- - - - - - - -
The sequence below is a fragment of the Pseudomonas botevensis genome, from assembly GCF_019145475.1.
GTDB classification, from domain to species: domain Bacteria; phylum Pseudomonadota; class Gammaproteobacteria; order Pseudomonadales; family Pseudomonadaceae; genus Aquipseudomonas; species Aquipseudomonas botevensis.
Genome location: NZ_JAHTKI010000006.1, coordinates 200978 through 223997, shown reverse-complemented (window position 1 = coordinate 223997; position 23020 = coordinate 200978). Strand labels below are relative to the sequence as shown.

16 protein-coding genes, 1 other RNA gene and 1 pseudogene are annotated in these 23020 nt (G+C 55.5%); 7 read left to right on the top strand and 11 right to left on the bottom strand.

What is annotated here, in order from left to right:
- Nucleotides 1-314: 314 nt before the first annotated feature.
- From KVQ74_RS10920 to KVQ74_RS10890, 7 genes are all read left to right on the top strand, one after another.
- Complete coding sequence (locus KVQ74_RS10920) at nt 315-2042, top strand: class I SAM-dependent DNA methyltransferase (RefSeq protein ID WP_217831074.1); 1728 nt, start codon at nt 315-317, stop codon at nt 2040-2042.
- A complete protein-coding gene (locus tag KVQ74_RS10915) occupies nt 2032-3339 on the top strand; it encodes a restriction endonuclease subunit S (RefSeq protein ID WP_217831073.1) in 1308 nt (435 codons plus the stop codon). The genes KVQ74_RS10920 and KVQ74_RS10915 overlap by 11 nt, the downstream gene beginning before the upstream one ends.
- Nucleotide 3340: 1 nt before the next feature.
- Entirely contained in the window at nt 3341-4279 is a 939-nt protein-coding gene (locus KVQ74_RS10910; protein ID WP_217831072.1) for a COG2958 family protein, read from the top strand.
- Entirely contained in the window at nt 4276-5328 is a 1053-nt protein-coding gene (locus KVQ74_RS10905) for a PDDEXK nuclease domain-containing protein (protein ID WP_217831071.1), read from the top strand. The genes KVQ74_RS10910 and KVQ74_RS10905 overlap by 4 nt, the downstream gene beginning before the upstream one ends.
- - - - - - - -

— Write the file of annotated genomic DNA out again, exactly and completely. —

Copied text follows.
The sequence below is a fragment of the Pseudomonas botevensis genome, from assembly GCF_019145475.1.
GTDB classification, from domain to species: domain Bacteria; phylum Pseudomonadota; class Gammaproteobacteria; order Pseudomonadales; family Pseudomonadaceae; genus Aquipseudomonas; species Aquipseudomonas botevensis.
Genome location: NZ_JAHTKI010000006.1, coordinates 200978 through 223997, shown reverse-complemented (window position 1 = coordinate 223997; position 23020 = coordinate 200978). Strand labels below are relative to the sequence as shown.

16 protein-coding genes, 1 other RNA gene and 1 pseudogene are annotated in these 23020 nt (G+C 55.5%); 7 read left to right on the top strand and 11 right to left on the bottom strand.

What is annotated here, in order from left to right:
- Nucleotides 1-314: 314 nt before the first annotated feature.
- From KVQ74_RS10920 to KVQ74_RS10890, 7 genes are all read left to right on the top strand, one after another.
- Complete coding sequence (locus KVQ74_RS10920) at nt 315-2042, top strand: class I SAM-dependent DNA methyltransferase (RefSeq protein ID WP_217831074.1); 1728 nt, start codon at nt 315-317, stop codon at nt 2040-2042.
- A complete protein-coding gene (locus tag KVQ74_RS10915) occupies nt 2032-3339 on the top strand; it encodes a restriction endonuclease subunit S (RefSeq protein ID WP_217831073.1) in 1308 nt (435 codons plus the stop codon). The genes KVQ74_RS10920 and KVQ74_RS10915 overlap by 11 nt, the downstream gene beginning before the upstream one ends.
- Nucleotide 3340: 1 nt before the next feature.
- Entirely contained in the window at nt 3341-4279 is a 939-nt protein-coding gene (locus KVQ74_RS10910; protein ID WP_217831072.1) for a COG2958 family protein, read from the top strand.
- Entirely contained in the window at nt 4276-5328 is a 1053-nt protein-coding gene (locus KVQ74_RS10905) for a PDDEXK nuclease domain-containing protein (protein ID WP_217831071.1), read from the top strand. The genes KVQ74_RS10910 and KVQ74_RS10905 overlap by 4 nt, the downstream gene beginning before the upstream one ends.